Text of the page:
For months, a group of election activists has complained about Secretary of State Scott Gessler's oversight of touch-screen voting machines used throughout Colorado that critics say are vulnerable to tampering and malfunctions.
Gessler argues strongly that the voting machines are reliable, but critics say that in a close presidential election in swing state Colorado, and in places like Arapahoe County - where touch-screen machines are still the principal means of casting an in-person ballot - a mishap with the devices could tilt the race. Colorado's touch-screen machines, they say, could become the "hanging chads" of 2012.
"The secretary of state has not enforced his own voting security laws and regulations for touch-screen machines since he was elected," said Paul Hultin, an attorney representing a group of voters who brought a 2006 lawsuit challenging the machines' reliability.
All counties have at least a few of the machines, which can be adapted to assist disabled voters to cast ballots, but only Arapahoe- a swing county - and Adams and Weld counties use the machines as the principal method for casting an in-person vote.
While most Coloradans now cast their ballots by mail, clerks in these three counties estimate that, together, more than 100,000 people will use the touch-screen machines to vote.
"There's a deep commitment to making sure the equipment is properly certified," said Gessler, a Republican elected in 2010. "The bottom line is our office and the clerks and the recorders do a very, very thorough job of testing and certifying the equipment. I know of no evidence in Colorado where any of these machines have ever been tampered with.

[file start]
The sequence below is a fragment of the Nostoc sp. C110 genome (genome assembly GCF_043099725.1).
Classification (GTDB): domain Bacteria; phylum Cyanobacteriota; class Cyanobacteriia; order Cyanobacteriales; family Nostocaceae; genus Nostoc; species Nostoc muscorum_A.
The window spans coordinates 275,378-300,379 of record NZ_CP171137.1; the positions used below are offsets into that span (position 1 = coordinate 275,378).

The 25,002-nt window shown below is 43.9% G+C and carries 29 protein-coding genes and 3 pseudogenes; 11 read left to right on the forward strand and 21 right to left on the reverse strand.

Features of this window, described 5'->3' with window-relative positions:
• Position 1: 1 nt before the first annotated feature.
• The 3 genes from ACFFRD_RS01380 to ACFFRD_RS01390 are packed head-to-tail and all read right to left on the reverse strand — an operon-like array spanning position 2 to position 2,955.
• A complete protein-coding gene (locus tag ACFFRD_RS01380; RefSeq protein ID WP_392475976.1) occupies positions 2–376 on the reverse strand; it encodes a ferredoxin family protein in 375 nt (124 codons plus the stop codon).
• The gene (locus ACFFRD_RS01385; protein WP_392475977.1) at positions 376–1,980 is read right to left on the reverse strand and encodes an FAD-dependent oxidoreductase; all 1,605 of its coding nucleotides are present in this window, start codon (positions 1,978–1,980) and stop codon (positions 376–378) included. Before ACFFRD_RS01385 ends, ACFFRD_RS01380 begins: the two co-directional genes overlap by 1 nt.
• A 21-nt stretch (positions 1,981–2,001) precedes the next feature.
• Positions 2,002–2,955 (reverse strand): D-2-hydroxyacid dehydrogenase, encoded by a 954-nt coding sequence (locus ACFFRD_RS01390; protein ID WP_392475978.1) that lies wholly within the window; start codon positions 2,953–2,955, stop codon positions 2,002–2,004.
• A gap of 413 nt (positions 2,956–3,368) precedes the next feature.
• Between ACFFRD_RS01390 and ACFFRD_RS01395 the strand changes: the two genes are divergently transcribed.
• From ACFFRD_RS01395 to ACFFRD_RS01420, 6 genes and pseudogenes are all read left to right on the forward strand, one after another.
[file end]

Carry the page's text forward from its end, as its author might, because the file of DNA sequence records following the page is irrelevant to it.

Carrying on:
"If there is specific evidence of tampering that is brought to me, and if there is an issue where we've got a hole, I will fix that immediately."
Hultin says Gessler's office is not complying with Colorado election rules governing how the machines are to be monitored and kept secure. That includes:
Not conducting annual reviews of the voting machines in at least two counties until after repeated inquiries by Hultin, and then conducting one-day reviews only.
Not reviewing the software incident reports of the machines' manufacturers to determine if the machines are functioning properly. (Gessler said his office was trying to reach out to manufacturers before the election on the software incident reports.)
Not conducting random inspections of county records that include chain-of-custody logs and maintenance records.
The rules were put in place after the 2006 lawsuit and apply to what are called DRE, or direct record electronic, voting machines. These are primarily touch-screen machines that in most cases also print a paper readout meant as a physical record of a voter's ballot.
Many counties nationwide moved to use the high-tech machines after problems in the 2000 election, notorious for the "hanging chads" of punch card ballots used in Florida. But amid criticism over the touch-screen machines, many counties dropped the touch-screen machines and moved to other methods, such as the paper ballots used by Denver.